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Architecture's Historical TurnPhenomenology and the Rise of the Postmodern$
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Jorge Otero-Pailos

Print publication date: 2010

Print ISBN-13: 9780816666034

Published to Minnesota Scholarship Online: August 2015

DOI: 10.5749/minnesota/9780816666034.001.0001

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Charles W. Moore and the Delirious Interior

Chapter:
(p.100) Chapter Three LSDesign
Source:
Architecture's Historical Turn
Author(s):

Jorge Otero-Pailos

Publisher:
University of Minnesota Press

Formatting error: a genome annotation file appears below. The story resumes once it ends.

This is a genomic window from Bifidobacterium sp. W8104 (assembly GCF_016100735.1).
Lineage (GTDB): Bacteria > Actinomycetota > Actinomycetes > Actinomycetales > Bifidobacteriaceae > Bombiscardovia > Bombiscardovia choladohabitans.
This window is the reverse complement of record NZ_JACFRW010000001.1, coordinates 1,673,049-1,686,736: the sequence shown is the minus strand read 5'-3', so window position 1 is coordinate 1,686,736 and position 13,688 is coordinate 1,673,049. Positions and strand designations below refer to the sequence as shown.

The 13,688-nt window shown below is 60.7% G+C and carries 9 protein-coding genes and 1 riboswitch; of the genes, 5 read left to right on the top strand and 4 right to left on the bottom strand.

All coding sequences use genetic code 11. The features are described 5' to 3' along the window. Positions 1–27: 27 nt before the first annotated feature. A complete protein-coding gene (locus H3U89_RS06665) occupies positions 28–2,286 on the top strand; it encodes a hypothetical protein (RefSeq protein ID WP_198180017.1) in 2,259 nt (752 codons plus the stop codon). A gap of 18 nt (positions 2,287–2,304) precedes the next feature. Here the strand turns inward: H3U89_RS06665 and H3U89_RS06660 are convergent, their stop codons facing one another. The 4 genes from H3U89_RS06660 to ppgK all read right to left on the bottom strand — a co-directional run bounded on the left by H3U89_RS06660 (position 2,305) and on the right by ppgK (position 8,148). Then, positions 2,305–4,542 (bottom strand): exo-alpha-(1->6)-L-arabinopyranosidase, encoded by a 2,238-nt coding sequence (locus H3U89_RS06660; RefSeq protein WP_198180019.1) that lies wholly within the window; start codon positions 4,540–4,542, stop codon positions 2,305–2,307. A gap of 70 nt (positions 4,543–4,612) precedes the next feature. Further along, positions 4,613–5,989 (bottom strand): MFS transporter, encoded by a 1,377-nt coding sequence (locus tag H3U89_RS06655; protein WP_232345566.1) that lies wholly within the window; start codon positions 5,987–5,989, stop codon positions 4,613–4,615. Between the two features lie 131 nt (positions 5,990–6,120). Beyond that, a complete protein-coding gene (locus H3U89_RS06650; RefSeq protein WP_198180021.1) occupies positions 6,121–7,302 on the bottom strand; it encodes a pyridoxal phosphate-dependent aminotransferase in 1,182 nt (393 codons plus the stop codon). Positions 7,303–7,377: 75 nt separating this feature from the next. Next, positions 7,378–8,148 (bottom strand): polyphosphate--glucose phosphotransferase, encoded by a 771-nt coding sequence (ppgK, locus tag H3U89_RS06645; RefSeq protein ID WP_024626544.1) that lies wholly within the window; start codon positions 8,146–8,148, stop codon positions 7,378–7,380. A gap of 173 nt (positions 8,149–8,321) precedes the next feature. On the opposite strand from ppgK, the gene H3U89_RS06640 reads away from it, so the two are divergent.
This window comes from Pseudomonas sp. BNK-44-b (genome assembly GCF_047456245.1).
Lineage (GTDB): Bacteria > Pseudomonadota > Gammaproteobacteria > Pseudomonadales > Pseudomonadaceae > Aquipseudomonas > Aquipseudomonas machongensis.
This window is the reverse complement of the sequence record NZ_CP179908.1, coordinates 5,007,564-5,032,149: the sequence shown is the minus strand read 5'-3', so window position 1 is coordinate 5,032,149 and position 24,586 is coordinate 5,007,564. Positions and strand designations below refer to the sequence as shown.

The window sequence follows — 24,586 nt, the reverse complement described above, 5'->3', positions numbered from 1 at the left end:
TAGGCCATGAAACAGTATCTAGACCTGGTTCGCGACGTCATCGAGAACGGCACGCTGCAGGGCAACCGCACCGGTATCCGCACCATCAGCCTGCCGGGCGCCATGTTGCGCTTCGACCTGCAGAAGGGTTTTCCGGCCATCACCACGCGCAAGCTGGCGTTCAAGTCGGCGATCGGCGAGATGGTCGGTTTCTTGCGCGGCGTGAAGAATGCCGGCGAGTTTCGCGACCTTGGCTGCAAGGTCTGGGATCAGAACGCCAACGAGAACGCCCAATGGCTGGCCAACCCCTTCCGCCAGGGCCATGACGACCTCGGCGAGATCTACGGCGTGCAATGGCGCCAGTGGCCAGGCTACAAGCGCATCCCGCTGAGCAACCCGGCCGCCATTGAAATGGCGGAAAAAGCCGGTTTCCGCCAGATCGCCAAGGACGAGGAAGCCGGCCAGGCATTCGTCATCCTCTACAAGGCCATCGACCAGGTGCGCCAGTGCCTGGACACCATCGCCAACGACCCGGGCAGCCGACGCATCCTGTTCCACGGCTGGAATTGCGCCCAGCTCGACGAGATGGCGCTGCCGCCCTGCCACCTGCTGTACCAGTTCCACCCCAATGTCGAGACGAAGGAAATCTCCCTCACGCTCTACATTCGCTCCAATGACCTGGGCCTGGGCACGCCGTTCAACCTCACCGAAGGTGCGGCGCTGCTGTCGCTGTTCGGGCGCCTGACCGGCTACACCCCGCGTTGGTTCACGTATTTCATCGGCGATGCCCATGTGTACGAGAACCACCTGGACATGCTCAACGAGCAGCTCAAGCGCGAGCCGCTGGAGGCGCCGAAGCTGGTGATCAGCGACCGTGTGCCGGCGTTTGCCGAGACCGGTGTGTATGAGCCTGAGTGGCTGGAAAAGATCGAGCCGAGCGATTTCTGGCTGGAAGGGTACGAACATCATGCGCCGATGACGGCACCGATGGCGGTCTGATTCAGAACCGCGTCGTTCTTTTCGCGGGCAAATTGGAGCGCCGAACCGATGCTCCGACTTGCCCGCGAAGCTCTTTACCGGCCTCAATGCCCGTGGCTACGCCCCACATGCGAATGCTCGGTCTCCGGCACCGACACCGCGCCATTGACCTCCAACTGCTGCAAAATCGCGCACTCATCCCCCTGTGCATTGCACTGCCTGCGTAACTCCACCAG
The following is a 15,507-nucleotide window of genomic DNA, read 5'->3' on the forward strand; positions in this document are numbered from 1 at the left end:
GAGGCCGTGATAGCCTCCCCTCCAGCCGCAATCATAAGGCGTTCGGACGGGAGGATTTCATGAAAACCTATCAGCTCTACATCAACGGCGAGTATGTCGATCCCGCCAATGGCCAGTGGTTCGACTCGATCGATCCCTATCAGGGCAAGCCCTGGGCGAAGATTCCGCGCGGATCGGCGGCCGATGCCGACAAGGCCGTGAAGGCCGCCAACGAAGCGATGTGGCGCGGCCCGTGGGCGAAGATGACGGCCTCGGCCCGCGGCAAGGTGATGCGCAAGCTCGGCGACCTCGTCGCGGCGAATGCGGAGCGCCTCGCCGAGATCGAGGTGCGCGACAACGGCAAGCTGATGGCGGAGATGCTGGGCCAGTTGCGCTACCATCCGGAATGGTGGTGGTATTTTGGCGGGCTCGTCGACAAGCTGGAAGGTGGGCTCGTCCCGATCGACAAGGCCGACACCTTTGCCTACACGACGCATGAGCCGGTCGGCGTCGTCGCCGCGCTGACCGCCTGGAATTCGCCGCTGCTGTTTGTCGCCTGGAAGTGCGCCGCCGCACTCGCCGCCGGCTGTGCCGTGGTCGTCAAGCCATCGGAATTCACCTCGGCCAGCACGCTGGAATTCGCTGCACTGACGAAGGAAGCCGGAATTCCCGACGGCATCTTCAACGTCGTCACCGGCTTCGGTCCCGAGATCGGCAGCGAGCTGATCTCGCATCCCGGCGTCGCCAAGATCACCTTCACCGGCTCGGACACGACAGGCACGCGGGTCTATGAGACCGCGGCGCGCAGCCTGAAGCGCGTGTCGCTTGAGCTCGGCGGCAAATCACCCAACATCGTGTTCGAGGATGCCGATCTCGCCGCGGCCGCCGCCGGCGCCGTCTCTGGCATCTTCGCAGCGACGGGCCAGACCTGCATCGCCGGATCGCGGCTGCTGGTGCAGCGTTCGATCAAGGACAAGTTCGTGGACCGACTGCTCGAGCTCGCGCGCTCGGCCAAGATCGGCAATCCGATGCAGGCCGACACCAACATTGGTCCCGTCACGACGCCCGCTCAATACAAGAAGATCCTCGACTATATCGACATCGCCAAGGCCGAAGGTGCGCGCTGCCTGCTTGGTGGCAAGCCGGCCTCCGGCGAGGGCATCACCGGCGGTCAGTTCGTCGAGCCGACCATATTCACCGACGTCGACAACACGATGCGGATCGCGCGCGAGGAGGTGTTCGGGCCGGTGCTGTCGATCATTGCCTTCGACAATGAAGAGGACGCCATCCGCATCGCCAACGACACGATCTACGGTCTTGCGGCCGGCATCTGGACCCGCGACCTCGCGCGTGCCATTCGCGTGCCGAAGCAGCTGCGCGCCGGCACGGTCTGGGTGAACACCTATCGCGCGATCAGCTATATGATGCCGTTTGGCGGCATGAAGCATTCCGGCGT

DOI:10.5749/minnesota/9780816666034.003.0003

This chapter focuses on Charles Moore (1925–1993) and his contribution to architectural discourse, which has been interpreted as turning the attention of architects toward decoration and playful superficiality, instead of the structure of the building. His interest in decoration was a function of his fascination with interiors and ultimately with the inner world of human experience. His “superficiality” was rooted in an obsession with achieving profound experiences. To properly situate Moore in the intellectual history of postmodern architecture is to distinguish between his intellectual work and his architectural aesthetics, even if Moore himself insisted on conflating the two.

Keywords:   Charles W. Moore, postmodern architecture, architectural phenomenology, decoration, superficiality, intellectual history, architectural aesthetics

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